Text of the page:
by Pino P (4721) on Wednesday December 06, @09:31PM (#606422) Journal

                          Because nothing else is on sale. How did we get to such a sorry state of affairs as that, hmm?

                          I agree with you that it is "a sorry state of affairs". But what steps should I take to help end this "sorry state of affairs"?

                          There's no technical issue preventing cross-compilers from existing, and in fact many do.

                          Say I download the source code for a computer program originally designed for use on Windows to a PC running GNU/Linux. If I were to compile it for a GNU/Linux target using GCC for GNU/Linux, I would get errors about missing windows.h and missing import libraries. If I were to cross-compile it for a Windows target using MinGW (GCC that targets Windows), I would end up with a Windows executable instead of a GNU/Linux executable. How would I run the result of such cross-compilation on my PC running GNU/Linux?

                          • (Score: 2) by Arik on Wednesday December 06, @10:25PM (7 children)

                            by Arik (4543) on Wednesday December 06, @10:25PM (#606447)
                            "I agree with you that it is "a sorry state of affairs". But what steps should I take to help end this "sorry state of affairs"?"

                            I wish I had a magic answer to that, I don't. But I'm pretty sure that when you find yourself in a hole the first step is to stop digging.

                            As to compatibility, again, obviously this relies on using standards. Code that's written directly to a proprietary platform using proprietary libraries won't be out of the box portable, which is just one more good reason not to do that!

                            Ansi C is remarkably portable, and will do just about anything you might need to do. Make does an excellent job covering any cracks. And even if you decide you simply MUST have a fancy GUI that you can't do in ANSI, the meat of the program can still be done portably with well-defined interfaces so the next user can drop his own GUI into place with little effort.

                            --
                            "Unix? These savages aren't even circumcised!"
                            • (Score: 2) by Pino P on Thursday December 07, @01:23AM (6 children)

                              by Pino P (4721) on Thursday December 07, @01:23AM (#606518) Journal

                              so the next user can drop his own GUI into place with little effort.

                              Non-technical users will have no idea how to do that. Web applications avoid having to write the GUI six times.

                              • (Score: 2) by Arik on Thursday December 07, @01:34AM (5 children)

                                by Arik (4543) on Thursday December 07, @01:34AM (#606521)
                                "Non-technical users will have no idea how to do that."

                                But you only need one user who does.

                                UIs aren't hard to do, unless of course you're a 'professional designer' in which case you're going to make something atrocious anyway.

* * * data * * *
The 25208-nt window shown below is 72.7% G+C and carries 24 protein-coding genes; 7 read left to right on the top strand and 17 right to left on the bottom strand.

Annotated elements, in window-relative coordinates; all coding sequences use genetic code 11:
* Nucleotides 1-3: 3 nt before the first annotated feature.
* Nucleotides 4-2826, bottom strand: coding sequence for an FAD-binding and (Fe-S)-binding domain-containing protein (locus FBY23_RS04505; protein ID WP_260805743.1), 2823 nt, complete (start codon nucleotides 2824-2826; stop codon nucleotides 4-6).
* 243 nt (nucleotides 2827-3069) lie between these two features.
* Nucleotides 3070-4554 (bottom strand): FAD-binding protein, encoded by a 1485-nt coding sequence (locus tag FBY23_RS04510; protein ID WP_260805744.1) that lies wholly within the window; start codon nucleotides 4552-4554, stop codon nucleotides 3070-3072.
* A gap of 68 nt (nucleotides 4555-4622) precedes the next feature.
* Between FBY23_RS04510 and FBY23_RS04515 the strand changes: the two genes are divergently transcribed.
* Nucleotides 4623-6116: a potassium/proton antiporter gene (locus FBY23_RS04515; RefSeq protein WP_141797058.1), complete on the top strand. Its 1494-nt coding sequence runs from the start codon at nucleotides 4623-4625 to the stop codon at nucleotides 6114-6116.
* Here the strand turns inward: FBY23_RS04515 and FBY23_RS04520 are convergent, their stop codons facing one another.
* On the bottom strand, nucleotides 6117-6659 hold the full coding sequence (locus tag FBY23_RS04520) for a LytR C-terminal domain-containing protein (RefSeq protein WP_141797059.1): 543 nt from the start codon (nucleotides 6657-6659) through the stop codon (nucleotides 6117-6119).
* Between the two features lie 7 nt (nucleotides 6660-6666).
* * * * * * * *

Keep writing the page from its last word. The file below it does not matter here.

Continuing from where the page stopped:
--
                                "Unix? These savages aren't even circumcised!"
                                • (Score: 2) by Pino P on Thursday December 07, @04:56AM (4 children)

                                  by Pino P (4721) on Thursday December 07, @04:56AM (#606647) Journal

                                  Non-technical users will have no idea how to [take a program and make a GUI specialized for a particular user's platform].

                                  But you only need one user who does.

                                  Non-technical users will probably have no idea how to find such a "user who does."

                                  • (Score: 2) by Arik on Thursday December 07, @05:13AM (3 children)

                                    by Arik (4543) on Thursday December 07, @05:13AM (#606652)
                                    And that's why we have distros.
                                    --
                                    "Unix? These savages aren't even circumcised!"
                                    • (Score: 2) by Pino P on Thursday December 07, @04:14PM (2 children)

                                      by Pino P (4721) on Thursday December 07, @04:14PM (#606847) Journal

                                      Distros don't do the hard work of creating a new GUI from scratch. As I understand it, a request for package to the effect "Please package this application which already compiles and runs on your distro" is a lot more likely to get acted on than "Please write a new GUI from scratch for this application that has a GUI compatible with a competing operating system but not with your distro".

                                      • (Score: 1) by Arik on Thursday December 07, @07:37PM (1 child)

                                        by Arik (4543) on Thursday December 07, @07:37PM (#606959)
                                        Yeah, exactly.

                                        You lost the context there, you clearly think you're contradicting me but you're not.